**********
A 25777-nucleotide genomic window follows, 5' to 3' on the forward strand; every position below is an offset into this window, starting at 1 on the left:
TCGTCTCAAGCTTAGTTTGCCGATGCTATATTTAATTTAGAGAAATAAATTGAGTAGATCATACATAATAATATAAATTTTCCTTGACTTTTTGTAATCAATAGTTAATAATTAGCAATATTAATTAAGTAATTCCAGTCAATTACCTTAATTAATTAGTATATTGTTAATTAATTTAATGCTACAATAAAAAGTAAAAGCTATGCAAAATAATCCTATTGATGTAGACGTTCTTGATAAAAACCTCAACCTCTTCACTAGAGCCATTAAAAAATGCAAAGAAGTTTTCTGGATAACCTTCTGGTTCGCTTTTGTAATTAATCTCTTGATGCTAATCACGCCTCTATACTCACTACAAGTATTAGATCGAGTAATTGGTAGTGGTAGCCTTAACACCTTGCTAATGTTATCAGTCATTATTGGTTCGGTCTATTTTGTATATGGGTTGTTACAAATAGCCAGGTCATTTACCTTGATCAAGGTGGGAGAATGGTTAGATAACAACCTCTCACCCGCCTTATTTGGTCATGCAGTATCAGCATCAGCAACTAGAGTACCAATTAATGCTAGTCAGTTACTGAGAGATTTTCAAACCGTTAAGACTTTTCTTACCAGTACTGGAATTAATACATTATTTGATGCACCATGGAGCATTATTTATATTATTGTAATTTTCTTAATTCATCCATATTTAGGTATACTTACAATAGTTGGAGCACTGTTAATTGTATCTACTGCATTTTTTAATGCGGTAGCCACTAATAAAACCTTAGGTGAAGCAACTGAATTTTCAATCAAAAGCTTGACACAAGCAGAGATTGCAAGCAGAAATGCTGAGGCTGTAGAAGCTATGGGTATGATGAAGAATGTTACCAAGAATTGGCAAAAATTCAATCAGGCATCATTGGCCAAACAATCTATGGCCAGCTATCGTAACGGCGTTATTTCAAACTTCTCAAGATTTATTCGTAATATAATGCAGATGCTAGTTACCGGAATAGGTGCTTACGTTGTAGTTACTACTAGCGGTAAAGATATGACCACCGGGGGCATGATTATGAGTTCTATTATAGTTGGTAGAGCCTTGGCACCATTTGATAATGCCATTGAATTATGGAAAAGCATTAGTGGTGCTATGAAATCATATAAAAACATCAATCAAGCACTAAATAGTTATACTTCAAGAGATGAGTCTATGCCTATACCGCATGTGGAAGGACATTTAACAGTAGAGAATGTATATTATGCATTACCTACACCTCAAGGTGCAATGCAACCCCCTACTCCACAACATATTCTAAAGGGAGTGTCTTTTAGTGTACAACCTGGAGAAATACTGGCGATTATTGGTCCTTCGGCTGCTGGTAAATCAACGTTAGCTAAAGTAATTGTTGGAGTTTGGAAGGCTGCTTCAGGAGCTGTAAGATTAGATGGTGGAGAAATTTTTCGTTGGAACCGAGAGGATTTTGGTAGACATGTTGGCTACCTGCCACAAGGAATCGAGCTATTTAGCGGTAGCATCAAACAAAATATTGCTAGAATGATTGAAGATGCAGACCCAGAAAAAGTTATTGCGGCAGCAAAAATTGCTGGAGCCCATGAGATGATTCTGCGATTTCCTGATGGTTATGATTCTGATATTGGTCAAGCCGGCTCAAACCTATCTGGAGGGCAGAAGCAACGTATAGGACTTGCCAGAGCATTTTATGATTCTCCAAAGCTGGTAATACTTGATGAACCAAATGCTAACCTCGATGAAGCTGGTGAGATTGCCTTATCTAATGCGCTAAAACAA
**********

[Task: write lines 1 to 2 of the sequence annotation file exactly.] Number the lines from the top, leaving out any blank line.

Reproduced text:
A 25777-nucleotide genomic window follows, 5' to 3' on the forward strand; every position below is an offset into this window, starting at 1 on the left:
TCGTCTCAAGCTTAGTTTGCCGATGCTATATTTAATTTAGAGAAATAAATTGAGTAGATCATACATAATAATATAAATTTTCCTTGACTTTTTGTAATCAATAGTTAATAATTAGCAATATTAATTAAGTAATTCCAGTCAATTACCTTAATTAATTAGTATATTGTTAATTAATTTAATGCTACAATAAAAAGTAAAAGCTATGCAAAATAATCCTATTGATGTAGACGTTCTTGATAAAAACCTCAACCTCTTCACTAGAGCCATTAAAAAATGCAAAGAAGTTTTCTGGATAACCTTCTGGTTCGCTTTTGTAATTAATCTCTTGATGCTAATCACGCCTCTATACTCACTACAAGTATTAGATCGAGTAATTGGTAGTGGTAGCCTTAACACCTTGCTAATGTTATCAGTCATTATTGGTTCGGTCTATTTTGTATATGGGTTGTTACAAATAGCCAGGTCATTTACCTTGATCAAGGTGGGAGAATGGTTAGATAACAACCTCTCACCCGCCTTATTTGGTCATGCAGTATCAGCATCAGCAACTAGAGTACCAATTAATGCTAGTCAGTTACTGAGAGATTTTCAAACCGTTAAGACTTTTCTTACCAGTACTGGAATTAATACATTATTTGATGCACCATGGAGCATTATTTATATTATTGTAATTTTCTTAATTCATCCATATTTAGGTATACTTACAATAGTTGGAGCACTGTTAATTGTATCTACTGCATTTTTTAATGCGGTAGCCACTAATAAAACCTTAGGTGAAGCAACTGAATTTTCAATCAAAAGCTTGACACAAGCAGAGATTGCAAGCAGAAATGCTGAGGCTGTAGAAGCTATGGGTATGATGAAGAATGTTACCAAGAATTGGCAAAAATTCAATCAGGCATCATTGGCCAAACAATCTATGGCCAGCTATCGTAACGGCGTTATTTCAAACTTCTCAAGATTTATTCGTAATATAATGCAGATGCTAGTTACCGGAATAGGTGCTTACGTTGTAGTTACTACTAGCGGTAAAGATATGACCACCGGGGGCATGATTATGAGTTCTATTATAGTTGGTAGAGCCTTGGCACCATTTGATAATGCCATTGAATTATGGAAAAGCATTAGTGGTGCTATGAAATCATATAAAAACATCAATCAAGCACTAAATAGTTATACTTCAAGAGATGAGTCTATGCCTATACCGCATGTGGAAGGACATTTAACAGTAGAGAATGTATATTATGCATTACCTACACCTCAAGGTGCAATGCAACCCCCTACTCCACAACATATTCTAAAGGGAGTGTCTTTTAGTGTACAACCTGGAGAAATACTGGCGATTATTGGTCCTTCGGCTGCTGGTAAATCAACGTTAGCTAAAGTAATTGTTGGAGTTTGGAAGGCTGCTTCAGGAGCTGTAAGATTAGATGGTGGAGAAATTTTTCGTTGGAACCGAGAGGATTTTGGTAGACATGTTGGCTACCTGCCACAAGGAATCGAGCTATTTAGCGGTAGCATCAAACAAAATATTGCTAGAATGATTGAAGATGCAGACCCAGAAAAAGTTATTGCGGCAGCAAAAATTGCTGGAGCCCATGAGATGATTCTGCGATTTCCTGATGGTTATGATTCTGATATTGGTCAAGCCGGCTCAAACCTATCTGGAGGGCAGAAGCAACGTATAGGACTTGCCAGAGCATTTTATGATTCTCCAAAGCTGGTAATACTTGATGAACCAAATGCTAACCTCGATGAAGCTGGTGAGATTGCCTTATCTAATGCGCTAAAACAA